Stuart Ramsay on being shot and why Sky almost didn't run the story

Stuart Ramsay on being shot by Russian forces and why Sky almost didn't run the story

panel at rsf

Sky News chief correspondent Stuart Ramsay has shared more details about being shot by Russian forces in Ukraine and has said it was an unrepeatable “miracle” that nobody was killed in the ambush.

Speaking at a panel event to mark World Press Freedom day, Ramsay (pictured, second from right) said video of the attach on his team was almost not shown by Sky News amid fears it may seem like “navel-gazing” to report on your own team when many other civilians had faced similar experiences.

Ramsay and his team were some of the first foreign reporters fired upon by Russian forces during the invasion of Ukraine when they were attacked on their return from a day of reporting near the then-frontline in Bucha, on the outskirts of Kyiv, on 28 February.

He has since been recovering in the UK and he is scheduled to head back to report from Ukraine in the coming weeks.

“Dominique, my producer, identified a town that would be a good place to go to. A place that wasn’t known to any of us then called Bucha – that now is synonymous with death,” Ramsay said.

“Bucha, which started the day as relatively peaceful, suddenly became a battlefield once again… We reached the conclusion by about four in the afternoon that there was no point continuing on.

“The roads we had used to get there were impassable because the battlefield had moved so quickly so we had to find another way back into Kyiv.”

He added: “We stopped at a checkpoint and were told to go down this road… We reached a deserted checkpoint and suddenly a shot hit the car. We pulled to a stop. Then the car was targeted by machine guns.”

He went on: “We were convinced this was a mistake at this point. We thought it was a Ukrainian checkpoint that had just got it wrong.

“But what we’ve talked a lot about since is it would have been the first professional checkpoint of the dozens and dozens we’d seen all day. We realised this was an ambush [by Russian forces].”

“We all started shouting we were journalists, we were hoping that it would lead to the end of the shooting but it intensified the shooting. It got very very difficult to imagine any of us getting out,” he recalled.

“This was not an armoured vehicle just a normal family saloon. It wasn’t marked as press because the Ukrainian authorities had told us saboteurs are driving around saying they are foreign media.”

“I was pretty convinced I was going to die. Then I was hit. I was wondering what it was going to be like. It didn’t hurt as much as I thought,” he continued.

“The miracle part of it is that all of us got out of the vehicle… It’s unheard of. You could probably never replicate it again… You wouldn’t think just one person would get actually hit.”

Ramsay also told the panel that in the aftermath of the attack there was an extensive debate in the Sky newsroom as to whether to air the footage or whether it could seem like “navel-gazing” to cover the attack.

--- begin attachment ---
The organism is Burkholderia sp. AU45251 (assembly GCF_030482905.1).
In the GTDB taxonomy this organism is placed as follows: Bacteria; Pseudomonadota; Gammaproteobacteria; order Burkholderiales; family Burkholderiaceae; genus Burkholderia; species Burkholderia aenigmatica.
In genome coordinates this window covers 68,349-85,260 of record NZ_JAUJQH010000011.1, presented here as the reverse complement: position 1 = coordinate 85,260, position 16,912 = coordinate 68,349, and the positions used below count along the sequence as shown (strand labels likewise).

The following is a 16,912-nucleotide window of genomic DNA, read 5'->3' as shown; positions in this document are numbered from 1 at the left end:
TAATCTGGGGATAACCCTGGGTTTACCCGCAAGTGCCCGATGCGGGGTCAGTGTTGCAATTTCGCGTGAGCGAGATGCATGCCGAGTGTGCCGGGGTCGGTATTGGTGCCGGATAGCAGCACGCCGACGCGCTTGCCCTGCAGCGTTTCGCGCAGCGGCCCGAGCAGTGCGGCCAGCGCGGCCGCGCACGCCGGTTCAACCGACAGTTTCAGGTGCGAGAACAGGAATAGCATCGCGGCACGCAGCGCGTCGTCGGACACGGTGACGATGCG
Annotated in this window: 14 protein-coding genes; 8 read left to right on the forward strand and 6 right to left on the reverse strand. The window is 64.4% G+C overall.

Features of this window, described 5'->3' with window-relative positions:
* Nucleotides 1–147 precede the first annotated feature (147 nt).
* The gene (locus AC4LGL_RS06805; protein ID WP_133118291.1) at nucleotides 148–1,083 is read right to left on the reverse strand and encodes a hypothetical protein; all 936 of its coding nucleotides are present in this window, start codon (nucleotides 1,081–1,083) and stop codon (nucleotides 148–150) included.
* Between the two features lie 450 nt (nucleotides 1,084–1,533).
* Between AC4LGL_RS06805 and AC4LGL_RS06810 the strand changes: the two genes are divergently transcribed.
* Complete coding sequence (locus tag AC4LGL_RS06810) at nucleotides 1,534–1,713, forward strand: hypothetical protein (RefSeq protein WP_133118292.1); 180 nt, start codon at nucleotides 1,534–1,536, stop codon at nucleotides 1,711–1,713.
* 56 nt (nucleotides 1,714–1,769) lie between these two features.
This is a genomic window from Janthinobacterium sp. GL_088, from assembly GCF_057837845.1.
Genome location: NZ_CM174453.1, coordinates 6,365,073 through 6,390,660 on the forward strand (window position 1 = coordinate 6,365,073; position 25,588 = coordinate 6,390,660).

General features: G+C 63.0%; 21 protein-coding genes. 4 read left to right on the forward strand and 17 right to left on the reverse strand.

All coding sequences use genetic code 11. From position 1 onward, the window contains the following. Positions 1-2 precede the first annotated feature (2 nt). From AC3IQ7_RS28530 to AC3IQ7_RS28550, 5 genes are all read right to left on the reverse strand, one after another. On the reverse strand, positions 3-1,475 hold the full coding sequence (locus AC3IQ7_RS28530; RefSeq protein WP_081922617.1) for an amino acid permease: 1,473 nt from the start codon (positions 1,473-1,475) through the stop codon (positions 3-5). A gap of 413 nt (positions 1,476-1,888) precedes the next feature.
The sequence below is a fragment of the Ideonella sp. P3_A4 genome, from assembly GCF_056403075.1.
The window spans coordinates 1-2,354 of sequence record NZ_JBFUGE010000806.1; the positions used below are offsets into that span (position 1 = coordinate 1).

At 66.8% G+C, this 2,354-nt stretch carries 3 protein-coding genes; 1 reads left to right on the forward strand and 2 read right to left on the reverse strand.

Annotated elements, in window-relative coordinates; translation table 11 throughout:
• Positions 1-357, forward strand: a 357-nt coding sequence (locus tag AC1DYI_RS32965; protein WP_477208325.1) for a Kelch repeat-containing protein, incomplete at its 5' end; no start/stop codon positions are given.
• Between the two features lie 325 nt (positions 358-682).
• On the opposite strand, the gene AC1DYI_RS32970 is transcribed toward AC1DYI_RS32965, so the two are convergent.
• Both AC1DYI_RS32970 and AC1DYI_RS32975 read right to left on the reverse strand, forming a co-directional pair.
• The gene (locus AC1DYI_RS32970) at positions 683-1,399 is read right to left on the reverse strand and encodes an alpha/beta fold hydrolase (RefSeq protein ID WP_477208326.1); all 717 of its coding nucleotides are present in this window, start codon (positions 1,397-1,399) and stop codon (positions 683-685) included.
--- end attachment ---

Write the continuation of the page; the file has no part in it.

He added: “Sky thought long and hard about whether we should run this story. We had to discuss it with them once we had gotten ourselves out because this was something that was happening to ordinary people  every day.

“Those attacks on civilians continue now. There was a family killed the other day… There was nothing exceptional about what happened to us, what was exceptional is that Richie Mockler [his cameraman] rolled on it all and you saw what it’s like when an ambush takes place from the inside.”

Ramsay made the comments as part of an expert panel organised by journalism freedom charity RSF to mark world press freedom day as well as the launch of its new World Press Freedom Index 2022.

The report warned that a combination of polarisation, or the “Fox News-isation” of media, alongside online fake news and propaganda has had a “disastrous effect” around the world on press freedom.

The UK’s placement in the world press freedom rankings rose from 33rd in 2021 to 24th in the most recent report.

Only eight countries have a “good” rating in the 2022 ranking: Norway, Denmark, Sweden, Estonia, Finland, Ireland, Portugal and Costa Rica.

The launch event panel also featured contributions from Hong Kong Free Press editor Kris Cheng, RSF director of operations and campaigns Rebecca Vincent and Novaya Gazeta UK correspondent Eugenya Dillendorf.

Novaya Gazeta, described by Dillendorf as “the last independent newspaper in Russia”, was forced to shut down its domestic operations amid increasing censorship from the Russian government. A sister title Novaya Gazeta Europe was relaunched last month in Latvia.

Dillendorf told the panel: “We can’t even name the war a war, it’s a special military operation. Journalism as a profession has been almost banned in Russia because reporters face 15 years in prison for ‘fake news’.”

On Novaya Gazeta’s closure, she added: “This is a usual story, it’s not just about us. They’ve banned nearly 2,000 sites while the number of banned materials is in the dozens of thousands.”

She went on: “The story of Russia has no end. If you just think of my newspaper, six journalists have been murdered since 2000.”

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